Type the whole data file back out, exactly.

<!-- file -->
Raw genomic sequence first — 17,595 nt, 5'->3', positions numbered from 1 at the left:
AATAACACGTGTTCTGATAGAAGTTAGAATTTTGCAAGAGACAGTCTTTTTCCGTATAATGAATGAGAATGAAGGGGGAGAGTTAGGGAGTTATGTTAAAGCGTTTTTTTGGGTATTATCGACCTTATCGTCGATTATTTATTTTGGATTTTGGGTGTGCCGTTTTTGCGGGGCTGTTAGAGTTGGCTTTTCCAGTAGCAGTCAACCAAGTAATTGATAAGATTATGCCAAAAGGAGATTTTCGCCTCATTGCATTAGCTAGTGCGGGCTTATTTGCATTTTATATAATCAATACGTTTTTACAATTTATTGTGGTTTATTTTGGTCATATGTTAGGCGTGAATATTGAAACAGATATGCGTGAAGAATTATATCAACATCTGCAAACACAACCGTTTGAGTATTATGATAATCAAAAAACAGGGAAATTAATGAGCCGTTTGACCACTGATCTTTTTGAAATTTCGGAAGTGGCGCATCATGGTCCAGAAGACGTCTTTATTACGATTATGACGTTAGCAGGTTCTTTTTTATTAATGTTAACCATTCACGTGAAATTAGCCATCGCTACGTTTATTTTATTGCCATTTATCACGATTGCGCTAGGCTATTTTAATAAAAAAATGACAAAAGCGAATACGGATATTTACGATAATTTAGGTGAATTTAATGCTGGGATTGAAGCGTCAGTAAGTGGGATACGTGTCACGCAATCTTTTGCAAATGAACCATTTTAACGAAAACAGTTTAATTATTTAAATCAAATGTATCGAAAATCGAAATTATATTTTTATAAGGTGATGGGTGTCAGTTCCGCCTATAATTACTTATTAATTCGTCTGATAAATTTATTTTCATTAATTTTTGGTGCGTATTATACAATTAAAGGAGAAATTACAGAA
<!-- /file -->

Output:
Raw genomic sequence first — 17,595 nt, 5'->3', positions numbered from 1 at the left:
AATAACACGTGTTCTGATAGAAGTTAGAATTTTGCAAGAGACAGTCTTTTTCCGTATAATGAATGAGAATGAAGGGGGAGAGTTAGGGAGTTATGTTAAAGCGTTTTTTTGGGTATTATCGACCTTATCGTCGATTATTTATTTTGGATTTTGGGTGTGCCGTTTTTGCGGGGCTGTTAGAGTTGGCTTTTCCAGTAGCAGTCAACCAAGTAATTGATAAGATTATGCCAAAAGGAGATTTTCGCCTCATTGCATTAGCTAGTGCGGGCTTATTTGCATTTTATATAATCAATACGTTTTTACAATTTATTGTGGTTTATTTTGGTCATATGTTAGGCGTGAATATTGAAACAGATATGCGTGAAGAATTATATCAACATCTGCAAACACAACCGTTTGAGTATTATGATAATCAAAAAACAGGGAAATTAATGAGCCGTTTGACCACTGATCTTTTTGAAATTTCGGAAGTGGCGCATCATGGTCCAGAAGACGTCTTTATTACGATTATGACGTTAGCAGGTTCTTTTTTATTAATGTTAACCATTCACGTGAAATTAGCCATCGCTACGTTTATTTTATTGCCATTTATCACGATTGCGCTAGGCTATTTTAATAAAAAAATGACAAAAGCGAATACGGATATTTACGATAATTTAGGTGAATTTAATGCTGGGATTGAAGCGTCAGTAAGTGGGATACGTGTCACGCAATCTTTTGCAAATGAACCATTTTAACGAAAACAGTTTAATTATTTAAATCAAATGTATCGAAAATCGAAATTATATTTTTATAAGGTGATGGGTGTCAGTTCCGCCTATAATTACTTATTAATTCGTCTGATAAATTTATTTTCATTAATTTTTGGTGCGTATTATACAATTAAAGGAGAAATTACAGAA